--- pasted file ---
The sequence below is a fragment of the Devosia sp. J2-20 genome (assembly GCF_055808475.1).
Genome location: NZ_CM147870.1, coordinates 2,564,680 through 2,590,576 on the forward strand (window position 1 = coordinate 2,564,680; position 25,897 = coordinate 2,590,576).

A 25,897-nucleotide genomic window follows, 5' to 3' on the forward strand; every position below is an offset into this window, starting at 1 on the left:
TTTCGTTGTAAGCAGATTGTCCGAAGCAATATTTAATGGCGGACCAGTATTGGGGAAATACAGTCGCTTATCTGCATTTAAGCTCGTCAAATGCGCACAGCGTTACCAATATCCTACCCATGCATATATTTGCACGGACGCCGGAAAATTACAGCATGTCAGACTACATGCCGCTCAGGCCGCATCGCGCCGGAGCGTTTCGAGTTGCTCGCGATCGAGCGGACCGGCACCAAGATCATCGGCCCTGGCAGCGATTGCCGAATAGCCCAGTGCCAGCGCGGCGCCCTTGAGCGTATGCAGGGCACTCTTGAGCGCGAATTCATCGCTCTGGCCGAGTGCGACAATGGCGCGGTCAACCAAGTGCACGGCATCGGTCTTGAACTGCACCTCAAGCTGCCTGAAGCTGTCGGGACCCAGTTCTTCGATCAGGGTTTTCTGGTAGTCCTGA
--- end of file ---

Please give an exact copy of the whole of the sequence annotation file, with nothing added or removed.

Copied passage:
The sequence below is a fragment of the Devosia sp. J2-20 genome (assembly GCF_055808475.1).
Genome location: NZ_CM147870.1, coordinates 2,564,680 through 2,590,576 on the forward strand (window position 1 = coordinate 2,564,680; position 25,897 = coordinate 2,590,576).

A 25,897-nucleotide genomic window follows, 5' to 3' on the forward strand; every position below is an offset into this window, starting at 1 on the left:
TTTCGTTGTAAGCAGATTGTCCGAAGCAATATTTAATGGCGGACCAGTATTGGGGAAATACAGTCGCTTATCTGCATTTAAGCTCGTCAAATGCGCACAGCGTTACCAATATCCTACCCATGCATATATTTGCACGGACGCCGGAAAATTACAGCATGTCAGACTACATGCCGCTCAGGCCGCATCGCGCCGGAGCGTTTCGAGTTGCTCGCGATCGAGCGGACCGGCACCAAGATCATCGGCCCTGGCAGCGATTGCCGAATAGCCCAGTGCCAGCGCGGCGCCCTTGAGCGTATGCAGGGCACTCTTGAGCGCGAATTCATCGCTCTGGCCGAGTGCGACAATGGCGCGGTCAACCAAGTGCACGGCATCGGTCTTGAACTGCACCTCAAGCTGCCTGAAGCTGTCGGGACCCAGTTCTTCGATCAGGGTTTTCTGGTAGTCCTGA